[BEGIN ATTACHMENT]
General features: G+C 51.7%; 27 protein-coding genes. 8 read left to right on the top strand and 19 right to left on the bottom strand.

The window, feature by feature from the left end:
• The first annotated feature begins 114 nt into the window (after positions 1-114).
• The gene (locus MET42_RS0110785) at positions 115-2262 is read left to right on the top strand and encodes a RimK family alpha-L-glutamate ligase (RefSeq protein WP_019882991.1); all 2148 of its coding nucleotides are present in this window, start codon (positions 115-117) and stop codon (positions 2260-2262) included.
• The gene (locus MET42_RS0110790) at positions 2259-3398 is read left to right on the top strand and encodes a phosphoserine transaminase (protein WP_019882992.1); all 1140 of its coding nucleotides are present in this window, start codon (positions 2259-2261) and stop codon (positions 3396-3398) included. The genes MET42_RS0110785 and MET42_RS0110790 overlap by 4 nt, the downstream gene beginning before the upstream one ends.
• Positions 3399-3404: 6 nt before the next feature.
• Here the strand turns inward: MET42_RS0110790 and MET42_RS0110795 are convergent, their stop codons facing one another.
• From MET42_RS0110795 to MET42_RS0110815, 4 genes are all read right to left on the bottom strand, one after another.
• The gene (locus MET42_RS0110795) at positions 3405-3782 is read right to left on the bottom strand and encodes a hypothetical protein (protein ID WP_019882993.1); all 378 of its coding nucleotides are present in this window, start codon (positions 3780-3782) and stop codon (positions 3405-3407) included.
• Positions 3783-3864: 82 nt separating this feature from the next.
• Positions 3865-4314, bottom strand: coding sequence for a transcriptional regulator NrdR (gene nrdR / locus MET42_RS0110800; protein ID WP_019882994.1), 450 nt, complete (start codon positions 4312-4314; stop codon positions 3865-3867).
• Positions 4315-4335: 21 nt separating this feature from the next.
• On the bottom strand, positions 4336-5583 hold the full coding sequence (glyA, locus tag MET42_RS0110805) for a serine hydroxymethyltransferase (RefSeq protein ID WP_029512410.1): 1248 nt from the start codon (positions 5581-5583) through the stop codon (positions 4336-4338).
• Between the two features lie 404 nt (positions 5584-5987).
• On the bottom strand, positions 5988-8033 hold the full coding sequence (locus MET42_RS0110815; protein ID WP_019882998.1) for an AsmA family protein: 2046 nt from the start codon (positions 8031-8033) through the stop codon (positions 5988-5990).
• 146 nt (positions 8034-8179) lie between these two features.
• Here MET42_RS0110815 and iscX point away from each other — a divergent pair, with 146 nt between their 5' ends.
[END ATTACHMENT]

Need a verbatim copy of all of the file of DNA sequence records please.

General features: G+C 51.7%; 27 protein-coding genes. 8 read left to right on the top strand and 19 right to left on the bottom strand.

The window, feature by feature from the left end:
• The first annotated feature begins 114 nt into the window (after positions 1-114).
• The gene (locus MET42_RS0110785) at positions 115-2262 is read left to right on the top strand and encodes a RimK family alpha-L-glutamate ligase (RefSeq protein WP_019882991.1); all 2148 of its coding nucleotides are present in this window, start codon (positions 115-117) and stop codon (positions 2260-2262) included.
• The gene (locus MET42_RS0110790) at positions 2259-3398 is read left to right on the top strand and encodes a phosphoserine transaminase (protein WP_019882992.1); all 1140 of its coding nucleotides are present in this window, start codon (positions 2259-2261) and stop codon (positions 3396-3398) included. The genes MET42_RS0110785 and MET42_RS0110790 overlap by 4 nt, the downstream gene beginning before the upstream one ends.
• Positions 3399-3404: 6 nt before the next feature.
• Here the strand turns inward: MET42_RS0110790 and MET42_RS0110795 are convergent, their stop codons facing one another.
• From MET42_RS0110795 to MET42_RS0110815, 4 genes are all read right to left on the bottom strand, one after another.
• The gene (locus MET42_RS0110795) at positions 3405-3782 is read right to left on the bottom strand and encodes a hypothetical protein (protein ID WP_019882993.1); all 378 of its coding nucleotides are present in this window, start codon (positions 3780-3782) and stop codon (positions 3405-3407) included.
• Positions 3783-3864: 82 nt separating this feature from the next.
• Positions 3865-4314, bottom strand: coding sequence for a transcriptional regulator NrdR (gene nrdR / locus MET42_RS0110800; protein ID WP_019882994.1), 450 nt, complete (start codon positions 4312-4314; stop codon positions 3865-3867).
• Positions 4315-4335: 21 nt separating this feature from the next.
• On the bottom strand, positions 4336-5583 hold the full coding sequence (glyA, locus tag MET42_RS0110805) for a serine hydroxymethyltransferase (RefSeq protein ID WP_029512410.1): 1248 nt from the start codon (positions 5581-5583) through the stop codon (positions 4336-4338).
• Between the two features lie 404 nt (positions 5584-5987).
• On the bottom strand, positions 5988-8033 hold the full coding sequence (locus MET42_RS0110815; protein ID WP_019882998.1) for an AsmA family protein: 2046 nt from the start codon (positions 8031-8033) through the stop codon (positions 5988-5990).
• 146 nt (positions 8034-8179) lie between these two features.
• Here MET42_RS0110815 and iscX point away from each other — a divergent pair, with 146 nt between their 5' ends.